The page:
What in the world is captive insurance?
Welcome to the sexy world of captive insurance, not one of your better known types of insurance. In a nutshell, captive insurance is self-insurance. A captive insurance company is an insurance company that principally insures the risks of businesses that are related to it through common ownership. The insured businesses pay premiums to the captive in exchange for insurance. The captive can be owned by the business owner or by his or her spouse, relatives, a trust, or any of the companies he or she owns.
Most captive insurance is general liability or workers’ compensation insurance. Medical malpractice and professional liability are also mainstays of the industry. Newer risks being transferred include construction defect liability and worker disability. As few companies are in the business of insurance themselves, all but the largest use the services of external managers to handle the day-to-day demands of running an in-house insurance company.
There are several main types of captive company. A single parent captive is an insurance or reinsurance company that is a wholly owned subsidiary, formed primarily to insure the risks of its non-insurance parent or affiliates. An association captive is an insurance or reinsurance company owned or sponsored by a trade, industry or service group for the benefit of its members. A group captive is an insurance or reinsurance company jointly owned by a number of typically unrelated companies, created to provide a vehicle to meet a common insurance need. A segregated portfolio company is a single legal entity divided into an unlimited number of cells whose assets and liabilities are legally separated from each other.
Formed in 1999 in the Cayman Islands, Kensington Management manages a diverse portfolio of single parent and member-owned group captive insurance companies. These programs write annual premiums in excess of $800 million and service the needs of more than 2,200 corporate and institutional clients. Kensington is a full-service management firm, providing the complete range of management and advisory services.
According to Kensington Management, there are a number of reasons to establish a captive insurance company. Through effective risk-control practices and efficient claims management, underwriting profits previously earned by the conventional insurer can be maximised and retained. Although there are costs involved in running a captive, sales, advertising and promotional expenses are less, so premiums can be reduced. Captives also have the ability to earn investment income on underwriting premium prior to its application to pay claims.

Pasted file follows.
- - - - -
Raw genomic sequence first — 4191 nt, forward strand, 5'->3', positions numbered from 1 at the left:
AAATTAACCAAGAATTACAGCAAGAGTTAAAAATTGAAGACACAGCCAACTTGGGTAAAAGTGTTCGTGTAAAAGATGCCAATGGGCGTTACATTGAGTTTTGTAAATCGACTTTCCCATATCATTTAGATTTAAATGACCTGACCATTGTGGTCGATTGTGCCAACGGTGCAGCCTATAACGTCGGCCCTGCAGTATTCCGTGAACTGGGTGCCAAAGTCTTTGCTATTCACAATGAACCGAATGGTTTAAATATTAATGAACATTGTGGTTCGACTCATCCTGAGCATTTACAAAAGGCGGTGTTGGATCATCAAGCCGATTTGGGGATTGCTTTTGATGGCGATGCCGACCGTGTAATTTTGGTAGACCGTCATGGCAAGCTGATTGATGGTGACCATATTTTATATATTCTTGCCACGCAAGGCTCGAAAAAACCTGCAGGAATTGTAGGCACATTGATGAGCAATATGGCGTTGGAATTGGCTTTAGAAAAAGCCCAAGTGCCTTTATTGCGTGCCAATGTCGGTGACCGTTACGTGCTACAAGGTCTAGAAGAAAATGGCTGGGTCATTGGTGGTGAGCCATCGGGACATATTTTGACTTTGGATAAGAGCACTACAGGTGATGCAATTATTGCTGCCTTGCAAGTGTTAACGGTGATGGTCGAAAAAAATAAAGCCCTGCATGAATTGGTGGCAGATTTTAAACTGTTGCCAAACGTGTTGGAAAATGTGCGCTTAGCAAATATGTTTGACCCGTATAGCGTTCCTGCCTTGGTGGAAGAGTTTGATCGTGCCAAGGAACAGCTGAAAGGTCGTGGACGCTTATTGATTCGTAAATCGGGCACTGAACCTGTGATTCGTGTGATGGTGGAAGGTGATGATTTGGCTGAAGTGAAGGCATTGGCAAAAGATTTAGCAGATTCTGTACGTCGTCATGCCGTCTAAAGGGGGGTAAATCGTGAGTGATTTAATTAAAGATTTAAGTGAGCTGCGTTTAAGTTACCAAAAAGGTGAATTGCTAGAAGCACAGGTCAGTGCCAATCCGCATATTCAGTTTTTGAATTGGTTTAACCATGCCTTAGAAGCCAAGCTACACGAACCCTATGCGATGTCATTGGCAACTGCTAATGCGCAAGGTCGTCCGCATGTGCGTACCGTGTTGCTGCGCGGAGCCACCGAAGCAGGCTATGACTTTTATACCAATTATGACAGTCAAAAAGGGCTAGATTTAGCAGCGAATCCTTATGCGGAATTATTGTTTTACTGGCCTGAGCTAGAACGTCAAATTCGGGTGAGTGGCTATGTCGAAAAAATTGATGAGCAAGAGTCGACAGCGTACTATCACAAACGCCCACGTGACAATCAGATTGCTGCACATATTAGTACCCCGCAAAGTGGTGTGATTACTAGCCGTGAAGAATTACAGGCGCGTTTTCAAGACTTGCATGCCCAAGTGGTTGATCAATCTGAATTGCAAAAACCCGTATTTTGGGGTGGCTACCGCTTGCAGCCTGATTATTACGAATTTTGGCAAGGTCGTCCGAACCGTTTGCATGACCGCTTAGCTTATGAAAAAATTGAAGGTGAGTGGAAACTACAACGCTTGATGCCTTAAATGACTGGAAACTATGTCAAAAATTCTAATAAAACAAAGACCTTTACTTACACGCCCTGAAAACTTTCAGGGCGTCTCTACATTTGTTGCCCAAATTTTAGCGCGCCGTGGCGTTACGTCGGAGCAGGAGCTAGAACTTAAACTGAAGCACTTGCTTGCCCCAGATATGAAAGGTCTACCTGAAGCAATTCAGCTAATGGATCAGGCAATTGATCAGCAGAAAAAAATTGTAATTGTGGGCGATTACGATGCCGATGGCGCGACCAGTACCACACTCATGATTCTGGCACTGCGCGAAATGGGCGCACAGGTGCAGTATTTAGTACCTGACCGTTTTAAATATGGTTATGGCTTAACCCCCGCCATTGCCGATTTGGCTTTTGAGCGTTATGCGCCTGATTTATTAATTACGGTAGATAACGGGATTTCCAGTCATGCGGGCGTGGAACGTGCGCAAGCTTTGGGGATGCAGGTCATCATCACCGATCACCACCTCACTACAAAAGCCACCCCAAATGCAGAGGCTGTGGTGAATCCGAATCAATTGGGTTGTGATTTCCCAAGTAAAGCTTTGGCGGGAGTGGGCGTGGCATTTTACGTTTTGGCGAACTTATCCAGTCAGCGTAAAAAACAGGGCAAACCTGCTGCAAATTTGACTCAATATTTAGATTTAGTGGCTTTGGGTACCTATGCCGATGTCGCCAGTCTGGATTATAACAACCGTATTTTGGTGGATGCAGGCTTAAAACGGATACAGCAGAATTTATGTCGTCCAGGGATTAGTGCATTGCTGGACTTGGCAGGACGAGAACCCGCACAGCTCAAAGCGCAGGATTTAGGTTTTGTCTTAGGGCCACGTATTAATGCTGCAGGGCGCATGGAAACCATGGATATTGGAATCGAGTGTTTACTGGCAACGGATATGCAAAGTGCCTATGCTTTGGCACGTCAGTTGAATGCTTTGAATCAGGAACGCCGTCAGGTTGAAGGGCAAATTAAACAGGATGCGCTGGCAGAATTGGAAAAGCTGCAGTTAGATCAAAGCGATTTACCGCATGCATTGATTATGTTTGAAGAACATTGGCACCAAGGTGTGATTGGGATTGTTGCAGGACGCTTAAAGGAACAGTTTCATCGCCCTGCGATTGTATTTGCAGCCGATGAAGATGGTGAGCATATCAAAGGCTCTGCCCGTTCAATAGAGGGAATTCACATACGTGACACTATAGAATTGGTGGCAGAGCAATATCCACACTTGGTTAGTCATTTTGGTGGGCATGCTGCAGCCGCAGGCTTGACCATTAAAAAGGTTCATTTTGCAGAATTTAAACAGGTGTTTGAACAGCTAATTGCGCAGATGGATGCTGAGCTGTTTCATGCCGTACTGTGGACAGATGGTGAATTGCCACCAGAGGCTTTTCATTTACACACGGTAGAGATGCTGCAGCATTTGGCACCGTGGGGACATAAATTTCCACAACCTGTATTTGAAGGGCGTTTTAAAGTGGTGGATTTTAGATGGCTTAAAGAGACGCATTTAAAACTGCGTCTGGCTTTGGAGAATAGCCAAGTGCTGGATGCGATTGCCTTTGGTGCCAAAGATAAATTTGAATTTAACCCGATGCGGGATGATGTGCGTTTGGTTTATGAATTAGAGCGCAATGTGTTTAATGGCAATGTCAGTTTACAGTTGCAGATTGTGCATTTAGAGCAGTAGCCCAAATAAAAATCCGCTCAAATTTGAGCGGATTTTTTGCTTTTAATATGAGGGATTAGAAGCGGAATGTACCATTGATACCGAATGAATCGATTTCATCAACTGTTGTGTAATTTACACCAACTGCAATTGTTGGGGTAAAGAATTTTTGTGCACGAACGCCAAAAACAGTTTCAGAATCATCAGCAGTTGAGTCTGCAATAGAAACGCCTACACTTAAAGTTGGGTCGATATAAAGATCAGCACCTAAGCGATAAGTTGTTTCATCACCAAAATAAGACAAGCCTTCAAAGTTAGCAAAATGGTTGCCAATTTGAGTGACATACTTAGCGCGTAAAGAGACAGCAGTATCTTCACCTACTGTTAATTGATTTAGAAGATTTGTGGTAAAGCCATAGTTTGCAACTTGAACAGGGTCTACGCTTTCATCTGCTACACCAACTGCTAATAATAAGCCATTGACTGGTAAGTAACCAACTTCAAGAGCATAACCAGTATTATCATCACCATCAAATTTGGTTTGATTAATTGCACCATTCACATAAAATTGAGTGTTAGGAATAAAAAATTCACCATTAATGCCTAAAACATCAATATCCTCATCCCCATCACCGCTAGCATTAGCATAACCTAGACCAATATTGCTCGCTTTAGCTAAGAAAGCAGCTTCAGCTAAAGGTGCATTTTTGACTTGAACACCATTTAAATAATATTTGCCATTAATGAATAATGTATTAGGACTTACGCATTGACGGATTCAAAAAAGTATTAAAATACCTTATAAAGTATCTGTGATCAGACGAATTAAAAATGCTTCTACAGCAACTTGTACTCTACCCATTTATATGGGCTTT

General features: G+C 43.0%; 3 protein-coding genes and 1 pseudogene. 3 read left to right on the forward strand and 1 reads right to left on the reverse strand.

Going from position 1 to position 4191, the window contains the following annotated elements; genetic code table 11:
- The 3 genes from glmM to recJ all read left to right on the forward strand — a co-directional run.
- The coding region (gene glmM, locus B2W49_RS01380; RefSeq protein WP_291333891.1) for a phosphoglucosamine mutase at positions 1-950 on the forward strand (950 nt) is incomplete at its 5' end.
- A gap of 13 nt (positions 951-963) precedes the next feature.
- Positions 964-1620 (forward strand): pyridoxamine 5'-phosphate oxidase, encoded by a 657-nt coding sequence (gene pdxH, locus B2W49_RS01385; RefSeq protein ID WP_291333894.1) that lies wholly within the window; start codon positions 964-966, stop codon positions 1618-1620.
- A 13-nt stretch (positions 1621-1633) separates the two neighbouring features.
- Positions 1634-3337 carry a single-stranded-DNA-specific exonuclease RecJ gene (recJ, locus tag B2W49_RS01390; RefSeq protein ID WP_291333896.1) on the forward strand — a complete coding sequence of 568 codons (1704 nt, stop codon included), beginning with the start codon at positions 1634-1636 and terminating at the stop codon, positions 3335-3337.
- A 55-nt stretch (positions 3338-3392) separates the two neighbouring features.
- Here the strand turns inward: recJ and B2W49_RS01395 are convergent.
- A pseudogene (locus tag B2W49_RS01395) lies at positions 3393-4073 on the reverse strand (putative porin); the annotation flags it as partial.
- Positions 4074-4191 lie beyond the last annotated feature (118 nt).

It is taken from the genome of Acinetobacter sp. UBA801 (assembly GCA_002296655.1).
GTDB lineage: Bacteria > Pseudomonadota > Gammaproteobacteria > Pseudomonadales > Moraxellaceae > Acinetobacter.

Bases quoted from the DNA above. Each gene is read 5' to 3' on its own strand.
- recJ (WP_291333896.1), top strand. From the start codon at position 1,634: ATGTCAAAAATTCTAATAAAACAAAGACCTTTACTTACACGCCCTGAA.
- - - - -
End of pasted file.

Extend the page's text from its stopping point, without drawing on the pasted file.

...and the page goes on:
Formed in 1999 in the Cayman Islands, Kensington Management manages a diverse portfolio of single parent and member-owned group captive insurance companies.
Often, captive owners can time the payment of premiums to best suit cash flow needs, a benefit not readily available in the conventional market. Conventional insurance is cyclical, and there may be a reluctance to insure certain risks, or some coverage lines may be too expensive. Captive insurance companies have the flexibility to offer customised policies that are not otherwise available in the traditional market. Captives can directly access the reinsurance markets, so reinsurance can be obtained at a lower cost than in the conventional market where insurers build in a level of profit in return for providing access to reinsurance. Members of group and association captives reap additional benefits from the expertise of other members regarding loss prevention and managing claims. Captive owners can therefore minimise the risks associated with their profession.
When forming a captive, the domicile’s regulatory environment is an important consideration. An offshore jurisdiction allows the captive to avoid restrictive and bureaucratic governmental regulations. In the Cayman Islands, where Kensington Management is based, there are no income, corporation or premium taxes. The government offers a renewable 20- year guarantee against the imposition of such taxes. However, as most Cayman captives are structured as “controlled foreign corporations,” shareholders are still required to report earnings and profits.